In low-dimensional systems, the combination of reduced dimensionality, strong interactions, and topology has led to a growing number of many-body quantum phenomena. Thermal transport, which is sensitive to all energy-carrying degrees of freedom, provides a discriminating probe of emergent excitations in quantum materials. However, thermal transport measurements in low dimensions are dominated by the phonon contribution of the lattice. An experimental approach to isolate the electronic thermal conductance is needed. In this presentation, I will discuss how the measurement of nonlocal voltage fluctuations in a multiterminal device can reveal the electronic heat transported across a mesoscopic bridge made of low-dimensional materials. By using graphene as a noise thermometer, we demonstrate quantitative electronic thermal conductance measurements of graphene and carbon nanotubes up to 70K, achieving a precision of ~1% of the thermal conductance quantum at 5K. Employing linear and nonlinear thermal transport, we observe signatures of long-range interaction-mediated energy transport in 1D, in agreement with a theoretical model.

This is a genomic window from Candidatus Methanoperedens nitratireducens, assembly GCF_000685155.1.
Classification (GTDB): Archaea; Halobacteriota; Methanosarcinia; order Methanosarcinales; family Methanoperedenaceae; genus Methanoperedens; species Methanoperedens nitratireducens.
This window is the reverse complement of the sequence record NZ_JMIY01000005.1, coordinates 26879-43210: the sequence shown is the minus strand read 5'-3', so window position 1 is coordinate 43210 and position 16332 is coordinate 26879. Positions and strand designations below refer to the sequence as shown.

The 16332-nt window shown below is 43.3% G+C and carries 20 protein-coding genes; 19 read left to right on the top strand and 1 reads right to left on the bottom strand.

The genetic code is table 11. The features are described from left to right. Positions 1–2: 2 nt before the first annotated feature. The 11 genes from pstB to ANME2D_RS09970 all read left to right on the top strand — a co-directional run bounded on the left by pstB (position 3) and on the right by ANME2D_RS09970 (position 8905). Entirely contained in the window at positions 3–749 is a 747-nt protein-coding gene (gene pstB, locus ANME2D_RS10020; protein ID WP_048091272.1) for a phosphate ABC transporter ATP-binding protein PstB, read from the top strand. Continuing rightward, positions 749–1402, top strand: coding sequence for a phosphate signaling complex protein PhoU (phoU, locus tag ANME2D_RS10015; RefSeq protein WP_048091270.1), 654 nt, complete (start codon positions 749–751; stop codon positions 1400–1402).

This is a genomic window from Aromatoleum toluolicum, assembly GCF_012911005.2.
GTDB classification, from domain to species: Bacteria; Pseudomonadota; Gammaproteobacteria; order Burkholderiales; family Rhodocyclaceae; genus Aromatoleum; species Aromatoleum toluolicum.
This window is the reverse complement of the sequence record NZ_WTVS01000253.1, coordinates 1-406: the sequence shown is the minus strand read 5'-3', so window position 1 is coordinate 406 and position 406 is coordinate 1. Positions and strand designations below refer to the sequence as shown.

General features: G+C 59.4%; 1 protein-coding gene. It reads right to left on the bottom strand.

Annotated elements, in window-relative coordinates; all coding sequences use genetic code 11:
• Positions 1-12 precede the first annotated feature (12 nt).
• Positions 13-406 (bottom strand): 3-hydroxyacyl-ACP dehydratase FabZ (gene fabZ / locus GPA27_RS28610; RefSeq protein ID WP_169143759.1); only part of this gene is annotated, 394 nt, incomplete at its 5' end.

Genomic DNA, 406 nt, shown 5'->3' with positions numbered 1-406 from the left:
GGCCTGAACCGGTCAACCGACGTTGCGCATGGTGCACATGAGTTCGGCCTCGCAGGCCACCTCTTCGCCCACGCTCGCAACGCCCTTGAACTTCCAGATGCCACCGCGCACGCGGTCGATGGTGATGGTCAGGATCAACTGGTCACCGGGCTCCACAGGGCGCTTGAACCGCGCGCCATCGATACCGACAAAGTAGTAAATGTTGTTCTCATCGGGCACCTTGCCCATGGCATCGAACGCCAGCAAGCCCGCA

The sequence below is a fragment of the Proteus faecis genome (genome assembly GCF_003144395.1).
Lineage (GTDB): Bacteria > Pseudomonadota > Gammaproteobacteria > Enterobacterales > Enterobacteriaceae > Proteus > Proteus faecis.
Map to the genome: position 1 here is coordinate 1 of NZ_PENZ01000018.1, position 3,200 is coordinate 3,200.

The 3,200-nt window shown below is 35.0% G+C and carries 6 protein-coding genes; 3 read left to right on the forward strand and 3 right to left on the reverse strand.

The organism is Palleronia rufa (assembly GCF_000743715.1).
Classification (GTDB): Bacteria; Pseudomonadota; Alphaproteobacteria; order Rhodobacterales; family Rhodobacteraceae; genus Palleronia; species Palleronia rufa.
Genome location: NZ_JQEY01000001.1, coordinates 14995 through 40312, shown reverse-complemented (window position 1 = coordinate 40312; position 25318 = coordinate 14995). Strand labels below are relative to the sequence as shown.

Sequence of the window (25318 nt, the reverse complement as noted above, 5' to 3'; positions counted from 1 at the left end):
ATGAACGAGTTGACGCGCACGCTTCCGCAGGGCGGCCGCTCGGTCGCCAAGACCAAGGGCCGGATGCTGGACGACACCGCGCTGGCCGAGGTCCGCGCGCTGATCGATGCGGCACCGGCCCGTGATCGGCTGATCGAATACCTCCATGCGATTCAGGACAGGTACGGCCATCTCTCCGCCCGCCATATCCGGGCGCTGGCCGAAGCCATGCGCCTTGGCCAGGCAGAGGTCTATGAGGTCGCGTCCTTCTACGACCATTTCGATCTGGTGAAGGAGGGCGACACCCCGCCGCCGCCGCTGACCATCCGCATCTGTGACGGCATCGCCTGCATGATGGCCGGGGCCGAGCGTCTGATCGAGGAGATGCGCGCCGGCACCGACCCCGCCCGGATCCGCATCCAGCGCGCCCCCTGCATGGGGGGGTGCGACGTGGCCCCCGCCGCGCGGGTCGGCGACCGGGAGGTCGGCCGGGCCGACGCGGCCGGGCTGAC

Event Description

Speaker

Philip Kim

Affiliation

Harvard University